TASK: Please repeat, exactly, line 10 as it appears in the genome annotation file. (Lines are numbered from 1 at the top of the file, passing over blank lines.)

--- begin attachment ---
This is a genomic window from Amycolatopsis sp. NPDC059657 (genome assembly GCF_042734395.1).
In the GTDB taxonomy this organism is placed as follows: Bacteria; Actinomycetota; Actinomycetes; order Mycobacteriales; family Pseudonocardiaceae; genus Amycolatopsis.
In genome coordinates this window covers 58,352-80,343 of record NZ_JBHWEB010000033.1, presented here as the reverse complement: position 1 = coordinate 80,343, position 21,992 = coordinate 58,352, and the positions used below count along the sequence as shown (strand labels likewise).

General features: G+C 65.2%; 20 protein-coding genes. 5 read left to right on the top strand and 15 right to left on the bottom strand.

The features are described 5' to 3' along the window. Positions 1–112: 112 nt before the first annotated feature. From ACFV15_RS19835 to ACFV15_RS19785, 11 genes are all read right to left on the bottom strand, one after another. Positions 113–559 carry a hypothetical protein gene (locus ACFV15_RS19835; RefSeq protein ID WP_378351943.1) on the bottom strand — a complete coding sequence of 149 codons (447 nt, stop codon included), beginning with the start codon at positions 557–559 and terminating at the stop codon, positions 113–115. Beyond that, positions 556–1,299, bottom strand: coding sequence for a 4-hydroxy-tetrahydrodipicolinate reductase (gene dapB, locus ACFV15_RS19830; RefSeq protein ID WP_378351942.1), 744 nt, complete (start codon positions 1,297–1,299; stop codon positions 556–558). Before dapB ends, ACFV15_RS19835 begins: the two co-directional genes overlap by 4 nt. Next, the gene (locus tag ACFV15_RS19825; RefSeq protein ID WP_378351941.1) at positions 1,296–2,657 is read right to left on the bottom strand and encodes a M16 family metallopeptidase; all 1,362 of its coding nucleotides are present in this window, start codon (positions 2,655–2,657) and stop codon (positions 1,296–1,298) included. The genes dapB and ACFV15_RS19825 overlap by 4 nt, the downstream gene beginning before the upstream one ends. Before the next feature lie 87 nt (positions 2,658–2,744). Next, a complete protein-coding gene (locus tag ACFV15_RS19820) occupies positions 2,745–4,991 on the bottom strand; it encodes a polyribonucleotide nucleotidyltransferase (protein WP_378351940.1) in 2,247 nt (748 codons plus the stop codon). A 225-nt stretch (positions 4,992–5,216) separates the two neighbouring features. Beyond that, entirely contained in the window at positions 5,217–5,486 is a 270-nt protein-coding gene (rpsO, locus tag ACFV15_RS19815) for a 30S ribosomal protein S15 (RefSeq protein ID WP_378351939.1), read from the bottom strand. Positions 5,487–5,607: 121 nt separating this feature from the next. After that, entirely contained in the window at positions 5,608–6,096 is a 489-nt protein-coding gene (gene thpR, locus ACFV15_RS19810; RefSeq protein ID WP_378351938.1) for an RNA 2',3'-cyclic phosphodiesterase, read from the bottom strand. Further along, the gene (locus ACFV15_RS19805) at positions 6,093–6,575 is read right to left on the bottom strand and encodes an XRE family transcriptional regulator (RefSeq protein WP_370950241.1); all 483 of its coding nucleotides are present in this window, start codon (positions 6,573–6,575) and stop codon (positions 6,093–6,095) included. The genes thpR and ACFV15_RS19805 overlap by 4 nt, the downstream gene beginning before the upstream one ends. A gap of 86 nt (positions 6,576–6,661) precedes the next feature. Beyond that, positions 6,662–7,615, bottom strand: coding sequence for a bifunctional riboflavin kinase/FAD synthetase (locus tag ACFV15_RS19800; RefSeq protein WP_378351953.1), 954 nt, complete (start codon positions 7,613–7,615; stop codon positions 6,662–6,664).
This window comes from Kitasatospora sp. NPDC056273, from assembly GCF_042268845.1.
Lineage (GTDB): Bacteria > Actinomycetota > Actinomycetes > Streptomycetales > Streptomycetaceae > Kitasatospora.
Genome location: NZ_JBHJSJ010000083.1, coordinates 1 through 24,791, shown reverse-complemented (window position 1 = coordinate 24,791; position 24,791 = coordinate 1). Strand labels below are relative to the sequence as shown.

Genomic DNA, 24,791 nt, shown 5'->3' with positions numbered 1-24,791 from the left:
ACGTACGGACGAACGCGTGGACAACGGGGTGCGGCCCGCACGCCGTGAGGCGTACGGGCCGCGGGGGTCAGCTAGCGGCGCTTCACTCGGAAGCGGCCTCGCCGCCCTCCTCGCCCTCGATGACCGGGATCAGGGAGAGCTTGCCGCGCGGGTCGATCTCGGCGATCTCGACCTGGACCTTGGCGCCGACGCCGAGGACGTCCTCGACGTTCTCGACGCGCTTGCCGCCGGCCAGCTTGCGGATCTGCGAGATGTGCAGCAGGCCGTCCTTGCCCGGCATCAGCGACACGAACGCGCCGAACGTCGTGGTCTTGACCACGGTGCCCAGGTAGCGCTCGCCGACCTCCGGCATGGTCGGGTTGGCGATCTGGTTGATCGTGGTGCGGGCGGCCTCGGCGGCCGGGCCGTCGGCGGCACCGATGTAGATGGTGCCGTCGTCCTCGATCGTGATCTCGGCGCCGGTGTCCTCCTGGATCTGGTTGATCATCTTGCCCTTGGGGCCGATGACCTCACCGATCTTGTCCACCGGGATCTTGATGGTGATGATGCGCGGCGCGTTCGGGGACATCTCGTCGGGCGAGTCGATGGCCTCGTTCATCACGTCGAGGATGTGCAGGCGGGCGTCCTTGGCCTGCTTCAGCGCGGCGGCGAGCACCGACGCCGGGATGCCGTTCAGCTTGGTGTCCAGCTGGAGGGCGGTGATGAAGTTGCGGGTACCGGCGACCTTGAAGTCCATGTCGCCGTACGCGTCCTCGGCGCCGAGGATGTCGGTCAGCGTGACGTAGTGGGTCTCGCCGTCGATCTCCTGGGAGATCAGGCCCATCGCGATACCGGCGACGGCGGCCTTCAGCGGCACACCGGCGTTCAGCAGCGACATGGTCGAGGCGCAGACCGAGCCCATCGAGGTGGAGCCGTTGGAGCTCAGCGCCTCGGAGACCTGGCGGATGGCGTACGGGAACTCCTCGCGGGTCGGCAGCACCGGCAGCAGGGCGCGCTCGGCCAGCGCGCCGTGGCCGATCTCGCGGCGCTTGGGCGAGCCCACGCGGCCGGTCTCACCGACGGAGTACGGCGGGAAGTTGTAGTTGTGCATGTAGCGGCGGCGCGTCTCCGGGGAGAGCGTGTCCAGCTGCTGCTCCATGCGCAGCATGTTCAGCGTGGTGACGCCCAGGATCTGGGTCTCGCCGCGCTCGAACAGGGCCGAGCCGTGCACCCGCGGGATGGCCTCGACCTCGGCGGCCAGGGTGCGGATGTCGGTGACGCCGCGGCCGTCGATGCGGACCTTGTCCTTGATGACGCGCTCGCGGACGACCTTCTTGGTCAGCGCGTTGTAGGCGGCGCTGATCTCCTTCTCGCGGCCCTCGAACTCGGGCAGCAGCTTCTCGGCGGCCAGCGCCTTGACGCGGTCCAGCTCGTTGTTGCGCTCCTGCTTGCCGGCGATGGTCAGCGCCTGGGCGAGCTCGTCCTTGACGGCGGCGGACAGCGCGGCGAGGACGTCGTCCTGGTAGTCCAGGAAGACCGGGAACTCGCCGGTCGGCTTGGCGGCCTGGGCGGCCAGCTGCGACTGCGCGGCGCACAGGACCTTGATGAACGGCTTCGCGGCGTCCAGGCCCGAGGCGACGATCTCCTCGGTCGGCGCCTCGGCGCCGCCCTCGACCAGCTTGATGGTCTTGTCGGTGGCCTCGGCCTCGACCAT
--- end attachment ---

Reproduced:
ACGTACGGACGAACGCGTGGACAACGGGGTGCGGCCCGCACGCCGTGAGGCGTACGGGCCGCGGGGGTCAGCTAGCGGCGCTTCACTCGGAAGCGGCCTCGCCGCCCTCCTCGCCCTCGATGACCGGGATCAGGGAGAGCTTGCCGCGCGGGTCGATCTCGGCGATCTCGACCTGGACCTTGGCGCCGACGCCGAGGACGTCCTCGACGTTCTCGACGCGCTTGCCGCCGGCCAGCTTGCGGATCTGCGAGATGTGCAGCAGGCCGTCCTTGCCCGGCATCAGCGACACGAACGCGCCGAACGTCGTGGTCTTGACCACGGTGCCCAGGTAGCGCTCGCCGACCTCCGGCATGGTCGGGTTGGCGATCTGGTTGATCGTGGTGCGGGCGGCCTCGGCGGCCGGGCCGTCGGCGGCACCGATGTAGATGGTGCCGTCGTCCTCGATCGTGATCTCGGCGCCGGTGTCCTCCTGGATCTGGTTGATCATCTTGCCCTTGGGGCCGATGACCTCACCGATCTTGTCCACCGGGATCTTGATGGTGATGATGCGCGGCGCGTTCGGGGACATCTCGTCGGGCGAGTCGATGGCCTCGTTCATCACGTCGAGGATGTGCAGGCGGGCGTCCTTGGCCTGCTTCAGCGCGGCGGCGAGCACCGACGCCGGGATGCCGTTCAGCTTGGTGTCCAGCTGGAGGGCGGTGATGAAGTTGCGGGTACCGGCGACCTTGAAGTCCATGTCGCCGTACGCGTCCTCGGCGCCGAGGATGTCGGTCAGCGTGACGTAGTGGGTCTCGCCGTCGATCTCCTGGGAGATCAGGCCCATCGCGATACCGGCGACGGCGGCCTTCAGCGGCACACCGGCGTTCAGCAGCGACATGGTCGAGGCGCAGACCGAGCCCATCGAGGTGGAGCCGTTGGAGCTCAGCGCCTCGGAGACCTGGCGGATGGCGTACGGGAACTCCTCGCGGGTCGGCAGCACCGGCAGCAGGGCGCGCTCGGCCAGCGCGCCGTGGCCGATCTCGCGGCGCTTGGGCGAGCCCACGCGGCCGGTCTCACCGACGGAGTACGGCGGGAAGTTGTAGTTGTGCATGTAGCGGCGGCGCGTCTCCGGGGAGAGCGTGTCCAGCTGCTGCTCCATGCGCAGCATGTTCAGCGTGGTGACGCCCAGGATCTGGGTCTCGCCGCGCTCGAACAGGGCCGAGCCGTGCACCCGCGGGATGGCCTCGACCTCGGCGGCCAGGGTGCGGATGTCGGTGACGCCGCGGCCGTCGATGCGGACCTTGTCCTTGATGACGCGCTCGCGGACGACCTTCTTGGTCAGCGCGTTGTAGGCGGCGCTGATCTCCTTCTCGCGGCCCTCGAACTCGGGCAGCAGCTTCTCGGCGGCCAGCGCCTTGACGCGGTCCAGCTCGTTGTTGCGCTCCTGCTTGCCGGCGATGGTCAGCGCCTGGGCGAGCTCGTCCTTGACGGCGGCGGACAGCGCGGCGAGGACGTCGTCCTGGTAGTCCAGGAAGACCGGGAACTCGCCGGTCGGCTTGGCGGCCTGGGCGGCCAGCTGCGACTGCGCGGCGCACAGGACCTTGATGAACGGCTTCGCGGCGTCCAGGCCCGAGGCGACGATCTCCTCGGTCGGCGCCTCGGCGCCGCCCTCGACCAGCTTGATGGTCTTGTCGGTGGCCTCGGCCTCGACCAT